Unless I am convicted of error by the testimony of Scripture or by manifest reasoning, I stand convicted by the Scriptures to which I have appealed, and my conscience is taken captive by God’s word, I cannot and will not recant anything, for to act against our conscience is neither safe for us, nor open to us.

On this I take my stand. I can do no other. God help me.

Growing Young

I’m coming to believe that human thought goes through three phases on individual and societal levels.  Humans begin in intellectual childhood.  They believe the things they’ve been told.  They are limited by rules and driven by fear.  Some societies and individuals remain in childhood.  Often they do this because those entrusted to lead them seek only to exploit them.  Whether it’s a communist government or a denominational board, codependent leadership must jealously defend the naiveté (pronounced “orthodoxy”) of their constituents.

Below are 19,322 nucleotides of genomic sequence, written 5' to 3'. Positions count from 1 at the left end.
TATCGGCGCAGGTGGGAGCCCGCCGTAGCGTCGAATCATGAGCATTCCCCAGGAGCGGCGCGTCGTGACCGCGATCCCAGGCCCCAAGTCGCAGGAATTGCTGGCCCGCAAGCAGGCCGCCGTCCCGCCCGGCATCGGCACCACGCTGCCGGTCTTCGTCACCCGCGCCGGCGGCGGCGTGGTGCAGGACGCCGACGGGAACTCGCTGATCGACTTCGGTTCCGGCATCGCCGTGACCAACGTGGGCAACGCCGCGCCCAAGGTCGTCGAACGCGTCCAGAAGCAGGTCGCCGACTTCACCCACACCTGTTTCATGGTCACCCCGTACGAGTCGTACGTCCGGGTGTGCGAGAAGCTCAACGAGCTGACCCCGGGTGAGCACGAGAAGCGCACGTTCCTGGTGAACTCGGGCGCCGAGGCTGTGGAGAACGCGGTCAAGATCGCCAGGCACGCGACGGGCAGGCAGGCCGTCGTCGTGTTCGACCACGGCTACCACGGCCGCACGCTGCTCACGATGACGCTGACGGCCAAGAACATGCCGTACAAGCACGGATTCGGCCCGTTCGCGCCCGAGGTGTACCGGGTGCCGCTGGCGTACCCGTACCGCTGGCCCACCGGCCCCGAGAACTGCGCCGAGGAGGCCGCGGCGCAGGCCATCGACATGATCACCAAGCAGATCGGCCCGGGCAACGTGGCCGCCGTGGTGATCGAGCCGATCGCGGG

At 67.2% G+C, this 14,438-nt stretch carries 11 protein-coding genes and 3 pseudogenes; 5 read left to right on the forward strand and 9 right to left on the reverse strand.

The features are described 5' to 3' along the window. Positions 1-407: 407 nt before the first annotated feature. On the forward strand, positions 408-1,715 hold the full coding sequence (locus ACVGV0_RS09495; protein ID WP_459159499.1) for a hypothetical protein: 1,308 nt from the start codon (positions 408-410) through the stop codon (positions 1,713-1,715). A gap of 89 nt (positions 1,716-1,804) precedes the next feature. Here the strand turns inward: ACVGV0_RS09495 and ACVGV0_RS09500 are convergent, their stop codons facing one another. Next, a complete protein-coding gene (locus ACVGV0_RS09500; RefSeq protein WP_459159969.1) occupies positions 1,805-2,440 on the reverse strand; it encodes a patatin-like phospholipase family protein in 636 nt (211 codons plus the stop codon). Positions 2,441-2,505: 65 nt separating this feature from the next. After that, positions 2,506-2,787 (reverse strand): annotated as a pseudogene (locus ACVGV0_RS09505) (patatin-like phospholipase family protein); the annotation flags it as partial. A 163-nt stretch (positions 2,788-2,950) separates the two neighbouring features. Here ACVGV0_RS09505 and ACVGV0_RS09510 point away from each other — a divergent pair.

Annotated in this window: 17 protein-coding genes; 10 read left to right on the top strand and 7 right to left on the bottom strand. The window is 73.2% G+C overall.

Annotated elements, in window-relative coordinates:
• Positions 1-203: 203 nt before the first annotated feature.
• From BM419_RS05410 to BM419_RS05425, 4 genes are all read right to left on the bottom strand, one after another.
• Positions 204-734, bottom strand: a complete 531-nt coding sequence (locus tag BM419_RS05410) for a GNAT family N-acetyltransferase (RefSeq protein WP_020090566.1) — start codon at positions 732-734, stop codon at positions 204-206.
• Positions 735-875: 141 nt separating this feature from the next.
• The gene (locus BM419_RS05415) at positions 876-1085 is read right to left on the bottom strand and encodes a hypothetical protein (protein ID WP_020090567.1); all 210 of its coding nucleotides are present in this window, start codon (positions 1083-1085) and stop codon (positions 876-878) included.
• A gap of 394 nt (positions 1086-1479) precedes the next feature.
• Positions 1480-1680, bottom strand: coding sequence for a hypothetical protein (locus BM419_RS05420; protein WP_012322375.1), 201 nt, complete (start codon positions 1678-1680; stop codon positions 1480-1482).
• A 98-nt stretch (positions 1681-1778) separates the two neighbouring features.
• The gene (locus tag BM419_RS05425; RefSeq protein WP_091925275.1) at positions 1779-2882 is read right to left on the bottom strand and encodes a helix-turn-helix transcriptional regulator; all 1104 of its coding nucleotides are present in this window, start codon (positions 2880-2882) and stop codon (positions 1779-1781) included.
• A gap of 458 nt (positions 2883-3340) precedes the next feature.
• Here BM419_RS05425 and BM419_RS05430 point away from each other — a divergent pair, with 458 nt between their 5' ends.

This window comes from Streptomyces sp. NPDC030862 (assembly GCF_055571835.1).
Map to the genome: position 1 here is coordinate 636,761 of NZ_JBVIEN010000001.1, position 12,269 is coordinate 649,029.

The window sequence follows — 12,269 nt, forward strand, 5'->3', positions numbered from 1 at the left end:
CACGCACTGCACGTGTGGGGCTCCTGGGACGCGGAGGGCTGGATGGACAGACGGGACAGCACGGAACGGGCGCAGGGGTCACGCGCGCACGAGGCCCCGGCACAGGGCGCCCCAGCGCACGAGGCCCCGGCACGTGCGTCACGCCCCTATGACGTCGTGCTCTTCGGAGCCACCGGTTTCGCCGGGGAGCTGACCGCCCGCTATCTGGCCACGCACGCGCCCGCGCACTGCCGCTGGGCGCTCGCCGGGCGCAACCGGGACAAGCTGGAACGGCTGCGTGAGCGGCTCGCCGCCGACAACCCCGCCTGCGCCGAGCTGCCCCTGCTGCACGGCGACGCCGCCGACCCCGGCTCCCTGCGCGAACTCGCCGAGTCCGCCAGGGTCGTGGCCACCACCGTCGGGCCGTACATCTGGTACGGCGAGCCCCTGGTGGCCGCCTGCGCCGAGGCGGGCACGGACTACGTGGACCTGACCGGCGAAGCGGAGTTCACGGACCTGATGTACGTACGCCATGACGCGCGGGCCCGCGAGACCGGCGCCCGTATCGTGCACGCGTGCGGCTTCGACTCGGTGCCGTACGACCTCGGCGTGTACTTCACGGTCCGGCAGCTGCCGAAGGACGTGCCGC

Beyond childhood, humans can develop into adolescence.  Those in this stage break out into individual thought and personal gratification.  They rely on peers and mistrust established authority.  They rabidly question assumptions and delight to liberate “children” from them.  While more aware than children, intellectual adolescents have their own blind spots especially to the limits of their own perspective.  For minds to progress they must go through some form of adolescence.  Sadly, some people remain in adolescence indefinitely.  One example would be Richard Dawkins and his sympathizers.

Should a person somehow find the humility to continue learning past adolescence, he or she will move on into intellectual adulthood.  At this level, a person has faced struggles and had the rough edges knocked off.  More than once, he or she has had to admit that much of what they were told while in childhood was in fact true though misunderstood or misinterpreted.  Intellectual adults have discovered a world outside their own minds where others’ ideas and needs disallow the luxury afforded to the critic.

My prayer for all of us is that our minds can grow up.  After all, Jesus told us to love God with our minds as well.